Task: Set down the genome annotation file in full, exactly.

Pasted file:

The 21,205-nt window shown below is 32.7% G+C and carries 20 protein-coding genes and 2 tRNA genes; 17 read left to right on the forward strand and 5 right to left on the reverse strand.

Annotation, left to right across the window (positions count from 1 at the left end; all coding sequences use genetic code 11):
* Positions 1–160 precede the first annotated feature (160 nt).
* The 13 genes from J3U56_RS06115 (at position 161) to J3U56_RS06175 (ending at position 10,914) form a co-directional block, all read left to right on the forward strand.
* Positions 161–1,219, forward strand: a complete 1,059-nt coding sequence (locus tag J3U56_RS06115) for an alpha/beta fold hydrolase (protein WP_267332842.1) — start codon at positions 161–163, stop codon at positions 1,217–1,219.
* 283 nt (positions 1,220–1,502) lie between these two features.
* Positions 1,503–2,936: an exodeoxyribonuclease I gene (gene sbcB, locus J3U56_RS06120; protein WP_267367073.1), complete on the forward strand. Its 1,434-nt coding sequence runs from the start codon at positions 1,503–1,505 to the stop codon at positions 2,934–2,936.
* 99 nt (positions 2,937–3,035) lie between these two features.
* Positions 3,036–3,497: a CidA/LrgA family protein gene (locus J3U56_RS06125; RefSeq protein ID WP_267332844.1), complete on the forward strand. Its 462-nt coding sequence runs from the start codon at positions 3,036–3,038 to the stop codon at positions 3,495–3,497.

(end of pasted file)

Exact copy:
The 21,205-nt window shown below is 32.7% G+C and carries 20 protein-coding genes and 2 tRNA genes; 17 read left to right on the forward strand and 5 right to left on the reverse strand.

Annotation, left to right across the window (positions count from 1 at the left end; all coding sequences use genetic code 11):
* Positions 1–160 precede the first annotated feature (160 nt).
* The 13 genes from J3U56_RS06115 (at position 161) to J3U56_RS06175 (ending at position 10,914) form a co-directional block, all read left to right on the forward strand.
* Positions 161–1,219, forward strand: a complete 1,059-nt coding sequence (locus tag J3U56_RS06115) for an alpha/beta fold hydrolase (protein WP_267332842.1) — start codon at positions 161–163, stop codon at positions 1,217–1,219.
* 283 nt (positions 1,220–1,502) lie between these two features.
* Positions 1,503–2,936: an exodeoxyribonuclease I gene (gene sbcB, locus J3U56_RS06120; protein WP_267367073.1), complete on the forward strand. Its 1,434-nt coding sequence runs from the start codon at positions 1,503–1,505 to the stop codon at positions 2,934–2,936.
* 99 nt (positions 2,937–3,035) lie between these two features.
* Positions 3,036–3,497: a CidA/LrgA family protein gene (locus J3U56_RS06125; RefSeq protein ID WP_267332844.1), complete on the forward strand. Its 462-nt coding sequence runs from the start codon at positions 3,036–3,038 to the stop codon at positions 3,495–3,497.